The fuel for this simple rocket is vinegar and baking soda. When the two mix you get carbon dioxide, which is supposed to punch out a stopper at the bottom and propel this thing skyward. A simple chemical reaction. So we loaded the vinegar into the body, dropped the baking soda into the engine tube, and took them out to the field across the street.

Launch One: I mix the materials and the engine immediately blows off in my hands. The rubber stopper misses my face by inches.

The Wife and Rugrats laugh and laugh.

The Wife and Little Bird run home for more fuel, we clean up the rocket and reload, and we take it back to the center of the field. I put in the stopper (engine) and tighten it up more this time. The eldest Rugrat wisely flees the launch area.

Launch Two: Mix the fuel, set the rocket down, boosh! It all explodes out of the bottom before I let go.

The Wife and Rugrats laugh and laugh.

I know the chemistry is sound because we’re getting the reaction, and the stopper does pop loose. However, the paperwork says it’s supposed to take 8-30 seconds for pressure to build up. Maybe the designers of this thing should have read up on the Nedelin catastrophe. We load up again, this time using less baking soda, and I try to get the stopper/engine on good and tight.

Launch Three: Mix the fuel and it blows up all over my shoe before I can set it down.

The Wife and Rugrats laugh and laugh.

This thing writes its own premature ejaculation jokes at this point. Maybe the kit designers are trying to build empathy for their personal problems.

Though I suppose it could have been worse. The kids want to try a Mentos and Diet Coke launch sometime.

We had enough vinegar for one last launch. I examine the stopper and make sure it tightens as it’s supposed to (it has a screw and a handle that are supposed to compress it lengthwise to make it wider). I dry the stopper and the mouth of the bottle to make sure it will get a good grip. Prep the engine, return to the launchpad. Again, my assistant Rugrat flees the scene.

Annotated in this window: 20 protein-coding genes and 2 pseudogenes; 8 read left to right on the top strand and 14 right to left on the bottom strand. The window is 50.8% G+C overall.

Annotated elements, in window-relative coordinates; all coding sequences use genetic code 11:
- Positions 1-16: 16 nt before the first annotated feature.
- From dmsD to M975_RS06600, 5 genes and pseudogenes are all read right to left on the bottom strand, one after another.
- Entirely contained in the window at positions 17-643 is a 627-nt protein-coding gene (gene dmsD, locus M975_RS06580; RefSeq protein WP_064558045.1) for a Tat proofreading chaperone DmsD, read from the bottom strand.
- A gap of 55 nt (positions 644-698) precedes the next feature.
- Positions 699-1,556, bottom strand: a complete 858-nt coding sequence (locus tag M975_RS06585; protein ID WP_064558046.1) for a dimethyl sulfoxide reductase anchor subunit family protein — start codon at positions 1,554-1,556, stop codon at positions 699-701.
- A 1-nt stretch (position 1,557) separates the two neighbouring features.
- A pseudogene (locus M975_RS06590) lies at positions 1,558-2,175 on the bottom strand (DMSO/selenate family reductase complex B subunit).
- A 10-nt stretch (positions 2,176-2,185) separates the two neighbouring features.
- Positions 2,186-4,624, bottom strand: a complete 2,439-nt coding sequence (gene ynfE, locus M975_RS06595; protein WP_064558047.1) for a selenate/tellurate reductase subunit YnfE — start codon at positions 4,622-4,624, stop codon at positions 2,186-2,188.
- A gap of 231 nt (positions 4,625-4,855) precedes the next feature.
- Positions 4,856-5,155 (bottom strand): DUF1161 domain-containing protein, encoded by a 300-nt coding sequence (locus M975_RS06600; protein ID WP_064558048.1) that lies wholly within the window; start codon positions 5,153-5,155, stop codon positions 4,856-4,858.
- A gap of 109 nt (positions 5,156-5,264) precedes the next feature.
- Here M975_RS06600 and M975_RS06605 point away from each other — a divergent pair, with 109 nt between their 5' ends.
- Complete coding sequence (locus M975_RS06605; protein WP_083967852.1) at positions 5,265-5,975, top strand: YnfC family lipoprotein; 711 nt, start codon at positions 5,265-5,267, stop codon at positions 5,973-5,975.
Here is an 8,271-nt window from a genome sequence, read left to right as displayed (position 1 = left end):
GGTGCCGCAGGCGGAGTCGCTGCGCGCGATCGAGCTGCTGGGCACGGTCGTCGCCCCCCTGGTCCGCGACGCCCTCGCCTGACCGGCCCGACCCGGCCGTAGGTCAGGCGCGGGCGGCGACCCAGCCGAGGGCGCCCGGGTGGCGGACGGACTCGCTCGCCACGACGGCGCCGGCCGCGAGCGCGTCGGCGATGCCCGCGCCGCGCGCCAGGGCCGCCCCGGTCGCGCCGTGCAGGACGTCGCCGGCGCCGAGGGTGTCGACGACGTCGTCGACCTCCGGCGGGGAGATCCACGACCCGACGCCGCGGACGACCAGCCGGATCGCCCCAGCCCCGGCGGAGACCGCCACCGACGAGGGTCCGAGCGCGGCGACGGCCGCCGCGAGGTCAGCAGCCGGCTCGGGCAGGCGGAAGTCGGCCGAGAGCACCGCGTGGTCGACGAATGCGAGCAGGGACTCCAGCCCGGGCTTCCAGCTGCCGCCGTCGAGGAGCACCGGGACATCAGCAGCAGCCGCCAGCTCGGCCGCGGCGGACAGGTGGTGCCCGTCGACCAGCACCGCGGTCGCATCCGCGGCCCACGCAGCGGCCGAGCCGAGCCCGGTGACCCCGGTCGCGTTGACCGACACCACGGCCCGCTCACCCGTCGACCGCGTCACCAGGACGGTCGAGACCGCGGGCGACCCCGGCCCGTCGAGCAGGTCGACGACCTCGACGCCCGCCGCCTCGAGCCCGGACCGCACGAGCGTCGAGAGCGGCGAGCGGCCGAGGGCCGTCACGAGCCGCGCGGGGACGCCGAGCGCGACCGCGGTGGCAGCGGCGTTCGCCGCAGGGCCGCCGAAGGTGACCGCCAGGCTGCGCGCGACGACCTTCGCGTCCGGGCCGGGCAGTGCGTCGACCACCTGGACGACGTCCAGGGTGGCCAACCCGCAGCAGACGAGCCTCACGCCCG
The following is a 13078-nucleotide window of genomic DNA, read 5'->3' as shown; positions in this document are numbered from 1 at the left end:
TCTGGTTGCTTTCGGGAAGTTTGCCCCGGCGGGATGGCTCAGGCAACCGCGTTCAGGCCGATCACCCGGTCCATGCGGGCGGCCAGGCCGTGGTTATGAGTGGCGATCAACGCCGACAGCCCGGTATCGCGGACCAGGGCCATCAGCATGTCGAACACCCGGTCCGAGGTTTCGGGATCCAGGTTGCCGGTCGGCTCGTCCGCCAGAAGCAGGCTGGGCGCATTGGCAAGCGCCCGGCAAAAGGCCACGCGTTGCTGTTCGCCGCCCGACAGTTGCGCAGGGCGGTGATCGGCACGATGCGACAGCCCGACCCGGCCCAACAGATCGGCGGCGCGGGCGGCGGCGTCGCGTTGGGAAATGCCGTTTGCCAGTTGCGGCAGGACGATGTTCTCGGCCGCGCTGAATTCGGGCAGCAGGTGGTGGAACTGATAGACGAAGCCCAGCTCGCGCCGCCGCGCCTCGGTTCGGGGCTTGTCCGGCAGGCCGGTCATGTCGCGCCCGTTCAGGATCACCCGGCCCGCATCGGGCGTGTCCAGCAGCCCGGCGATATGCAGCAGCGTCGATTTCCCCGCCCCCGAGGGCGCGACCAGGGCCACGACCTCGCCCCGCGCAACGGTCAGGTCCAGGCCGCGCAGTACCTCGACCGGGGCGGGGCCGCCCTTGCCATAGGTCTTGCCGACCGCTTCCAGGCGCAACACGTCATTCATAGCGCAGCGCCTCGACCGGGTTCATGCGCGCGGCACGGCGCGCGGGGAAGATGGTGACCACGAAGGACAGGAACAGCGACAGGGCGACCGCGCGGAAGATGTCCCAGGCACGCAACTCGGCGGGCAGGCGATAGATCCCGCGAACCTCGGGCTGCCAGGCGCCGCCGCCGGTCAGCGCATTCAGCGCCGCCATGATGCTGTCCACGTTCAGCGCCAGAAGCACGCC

Launch Four: Mix the fuel, set the rocket on the ground. It immediately falls over on one of its flimsy balsa wood fins. I reach down to pick it up . . . Boosh! The stopper pops and the rocket shoots fifteen feet or so through the grass.

The Wife and two Rugrats laugh and laugh.

The Squirt hangs his head with a sad pout because the rocket “sucks” and we’re out of fuel, so he didn’t get to see it fly up into the air. Thanks, Science! You like making little kids cry?

Man. Science is a jerk sometimes.

And that’s why I didn’t get any real writing work done yesterday.

About Mike Oliveri

Mike Oliveri is a writer, martial artist, cigar aficionado, motorcyclist, and family man, but not necessarily in that order. He is currently hard at work on the werewolf noir series The Pack for Evileye Books.

Brain Dump

Storms have rolled through here every day for the past several days. There’s a lull in one right now, so I’m outside with a small Sancho Panza cigar, pounding at the keys and enjoying the cooler weather. The bugs and toads are singing again, and everything is shiny and wet. The sky keeps flashing to the east and south, and a nice rumble will roll through several seconds later. There’s an ominous beauty about it all: serene and quiet, but it could all go to hell at any moment.

I should probably be working on a short story, but I’m physically exhausted and the mind is going a hundred miles an hour in different directions, so it’s not happening. I owe an editor and a collaborator some email, but those responses need more thought, too. Instead, I’m going to exorcise some of this other nonsense right here and clear out the works.

  • Cats are a pain in the ass. Ours has been missing five days, so we’ve been worried he got himself killed. Today, the Rugrats were fairly sure they spotted him in the field behind our back yard. They went to get a better look and he got spooked and ran, the little dumbass.